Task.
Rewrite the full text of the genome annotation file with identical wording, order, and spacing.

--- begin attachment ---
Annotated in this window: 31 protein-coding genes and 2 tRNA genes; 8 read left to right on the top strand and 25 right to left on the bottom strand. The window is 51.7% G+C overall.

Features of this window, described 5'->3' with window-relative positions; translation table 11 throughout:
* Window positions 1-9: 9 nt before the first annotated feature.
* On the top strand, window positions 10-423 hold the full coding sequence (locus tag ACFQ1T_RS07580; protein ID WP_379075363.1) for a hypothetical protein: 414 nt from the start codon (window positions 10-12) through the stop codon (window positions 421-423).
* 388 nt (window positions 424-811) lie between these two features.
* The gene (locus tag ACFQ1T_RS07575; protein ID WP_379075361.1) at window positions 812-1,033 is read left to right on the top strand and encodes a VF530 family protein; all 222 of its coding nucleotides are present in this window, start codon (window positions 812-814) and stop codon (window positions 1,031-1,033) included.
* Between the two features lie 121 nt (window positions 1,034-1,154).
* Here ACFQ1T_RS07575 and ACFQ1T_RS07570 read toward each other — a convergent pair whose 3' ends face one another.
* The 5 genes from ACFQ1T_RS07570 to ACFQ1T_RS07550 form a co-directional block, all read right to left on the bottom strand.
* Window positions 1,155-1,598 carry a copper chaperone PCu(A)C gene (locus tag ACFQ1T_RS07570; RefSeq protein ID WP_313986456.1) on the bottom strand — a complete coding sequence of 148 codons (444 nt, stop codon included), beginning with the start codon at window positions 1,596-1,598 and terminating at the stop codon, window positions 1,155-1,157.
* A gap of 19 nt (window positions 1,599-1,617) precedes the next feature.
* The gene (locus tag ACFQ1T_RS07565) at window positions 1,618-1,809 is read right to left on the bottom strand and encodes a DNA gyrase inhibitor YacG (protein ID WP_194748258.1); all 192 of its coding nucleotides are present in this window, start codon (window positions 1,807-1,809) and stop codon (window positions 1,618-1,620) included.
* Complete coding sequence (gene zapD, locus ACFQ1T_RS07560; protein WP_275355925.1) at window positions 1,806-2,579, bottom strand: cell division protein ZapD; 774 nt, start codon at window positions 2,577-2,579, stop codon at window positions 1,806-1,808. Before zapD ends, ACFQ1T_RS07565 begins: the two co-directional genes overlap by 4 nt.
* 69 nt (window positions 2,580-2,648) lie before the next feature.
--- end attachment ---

Annotated in this window: 31 protein-coding genes and 2 tRNA genes; 8 read left to right on the top strand and 25 right to left on the bottom strand. The window is 51.7% G+C overall.

Features of this window, described 5'->3' with window-relative positions; translation table 11 throughout:
* Window positions 1-9: 9 nt before the first annotated feature.
* On the top strand, window positions 10-423 hold the full coding sequence (locus tag ACFQ1T_RS07580; protein ID WP_379075363.1) for a hypothetical protein: 414 nt from the start codon (window positions 10-12) through the stop codon (window positions 421-423).
* 388 nt (window positions 424-811) lie between these two features.
* The gene (locus tag ACFQ1T_RS07575; protein ID WP_379075361.1) at window positions 812-1,033 is read left to right on the top strand and encodes a VF530 family protein; all 222 of its coding nucleotides are present in this window, start codon (window positions 812-814) and stop codon (window positions 1,031-1,033) included.
* Between the two features lie 121 nt (window positions 1,034-1,154).
* Here ACFQ1T_RS07575 and ACFQ1T_RS07570 read toward each other — a convergent pair whose 3' ends face one another.
* The 5 genes from ACFQ1T_RS07570 to ACFQ1T_RS07550 form a co-directional block, all read right to left on the bottom strand.
* Window positions 1,155-1,598 carry a copper chaperone PCu(A)C gene (locus tag ACFQ1T_RS07570; RefSeq protein ID WP_313986456.1) on the bottom strand — a complete coding sequence of 148 codons (444 nt, stop codon included), beginning with the start codon at window positions 1,596-1,598 and terminating at the stop codon, window positions 1,155-1,157.
* A gap of 19 nt (window positions 1,599-1,617) precedes the next feature.
* The gene (locus tag ACFQ1T_RS07565) at window positions 1,618-1,809 is read right to left on the bottom strand and encodes a DNA gyrase inhibitor YacG (protein ID WP_194748258.1); all 192 of its coding nucleotides are present in this window, start codon (window positions 1,807-1,809) and stop codon (window positions 1,618-1,620) included.
* Complete coding sequence (gene zapD, locus ACFQ1T_RS07560; protein WP_275355925.1) at window positions 1,806-2,579, bottom strand: cell division protein ZapD; 774 nt, start codon at window positions 2,577-2,579, stop codon at window positions 1,806-1,808. Before zapD ends, ACFQ1T_RS07565 begins: the two co-directional genes overlap by 4 nt.
* 69 nt (window positions 2,580-2,648) lie before the next feature.